looking at whether department policy was followed. i prepared -- this is a flow chart, a real simple flow, but this is sort of how the process occurs. the red indicates the criminal investigation. the blue indicates the administrative investigation and then the purple is an executive review which is at the conclusion of the investigation. it should be noted that -- it should be noted that information flows one direction. so, you're probably familiar from your hearings and disciplinary cases. the administrative investigators were privy to information developed by the criminal investigation, but that information doesn't flow the other direction. so, we piggyback on the
criminal investigation, but i can't tell, for example, i can't ask a question vicariously through a homicide investigator. that make sense? okay. we'll get into more detail on the process. i want to cover the first ten days because we talked about this. after you've all heard the return to duty briefing which is usually within the first 10 days of an ois. so, i want to kind of cover this is in addition to one of the investigations. but in the first 10 days, several things are required to happen for our general orders. the involved officer or officers are administratively reassigned for a minimum of 10 days. they are given administrative assignment. during this time if it hasn't already, it usually happens almost immediate -- well, contemporaneously with the incident. the night of the incident, the day of the incident, the homicide interview would be completed.
the officer has to complete several post-discharge debriefings. we'll talk about those. and the return to duty panel is required to meet five business days after the ois. so, talked about the post discharge, post discharge debriefings. and there's three that an officer would routinely put an officer routinely through three debriefings afterward. one is the critical incident debriefing and that's a meeting with our behavioral science unit. that's required to be done within 72 hours of the incident. and the officer meets with the -- the involved officer meets with the folks from the behavioral science unit and he is provided information about posttraumatic stress and about resources he that would be available to the officer.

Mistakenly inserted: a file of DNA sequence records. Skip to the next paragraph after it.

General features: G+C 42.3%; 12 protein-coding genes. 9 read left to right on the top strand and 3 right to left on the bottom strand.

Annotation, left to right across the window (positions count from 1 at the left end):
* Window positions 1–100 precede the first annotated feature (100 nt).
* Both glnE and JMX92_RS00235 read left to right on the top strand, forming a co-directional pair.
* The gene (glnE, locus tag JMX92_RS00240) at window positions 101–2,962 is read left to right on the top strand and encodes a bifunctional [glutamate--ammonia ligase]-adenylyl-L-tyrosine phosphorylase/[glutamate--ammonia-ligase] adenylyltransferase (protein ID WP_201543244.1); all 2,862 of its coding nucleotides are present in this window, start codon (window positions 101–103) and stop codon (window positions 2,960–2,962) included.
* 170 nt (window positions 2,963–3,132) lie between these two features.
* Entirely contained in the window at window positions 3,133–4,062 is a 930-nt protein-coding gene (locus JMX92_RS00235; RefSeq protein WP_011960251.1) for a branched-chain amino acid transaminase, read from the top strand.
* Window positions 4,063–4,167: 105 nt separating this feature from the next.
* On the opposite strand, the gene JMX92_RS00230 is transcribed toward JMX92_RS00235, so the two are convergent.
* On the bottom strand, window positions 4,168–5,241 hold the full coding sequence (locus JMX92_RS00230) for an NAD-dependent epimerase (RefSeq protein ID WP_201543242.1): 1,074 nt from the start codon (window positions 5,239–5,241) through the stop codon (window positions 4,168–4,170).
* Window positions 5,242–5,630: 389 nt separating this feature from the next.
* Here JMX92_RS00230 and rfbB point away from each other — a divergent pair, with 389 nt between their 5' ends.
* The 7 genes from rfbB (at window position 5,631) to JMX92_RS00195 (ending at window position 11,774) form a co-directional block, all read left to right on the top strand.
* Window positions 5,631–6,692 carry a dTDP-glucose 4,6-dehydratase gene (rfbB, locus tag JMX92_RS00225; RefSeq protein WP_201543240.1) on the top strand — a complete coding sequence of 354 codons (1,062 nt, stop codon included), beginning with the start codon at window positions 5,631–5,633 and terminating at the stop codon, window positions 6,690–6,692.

two other things that happened are a range debrief and a modified force options debrief. that's the simulator. the officer goes back out to the range, makes sure they retain the ability to effectively manipulate, physically manipulate the weapon. they were put through several shoot, no shoot scenarioses in the simulator to make sure that they retain the ability to navigate those correctly. the return to duty panel convened, as i said, five business days -- excuse me, i think i jumped. it's five business days after the incident. and the purpose per the general orders is to discuss whether it is appropriate for the involved officer to return to duty. the focus there is either issues that have been discovered at this time that would preclude the officer from returning to his or her regular
assignment. this is a closed personnel session because the confidential material that is being included in the panel that obviously would include the active investigations, health and medical issues. so, there's some hipaa issues there. the fact is they have been developed through the preliminary investigation of the homicide detail members. and the panel is to arrive at a consensus recommendation for the chief, although the officer should return to the regular duty assignment. the panel does not conclude whether the discharge is in policy. obviously that is an active investigation. so, it would be preliminary to make that decision at that time. this is a composition of the return to duty panel. the deputy chief of administration is the chair and
the involved members deputy chief's and commander are present. his or her commanding officer, the commanding officer of the risk management office, the internal affairs division, the homicide detail, the investigators and a representative from the behavioral science unit. the recommendations of the return to duty panel, return an officer to work forwarded to the chief for review. the chief can either concur with the recommendation or come up with his own decision. the chief reports the decision. that's the return to duty presentation that you've heard. and a copy of that is forwarded to the occ. and the chief's finding and decisions are to be reviewed by the police commission in closed session at the first session following the return to duty panel. so, if you think about -- you know, the calendar, that's going to put that first 10 days, that puts us usually right around that point, first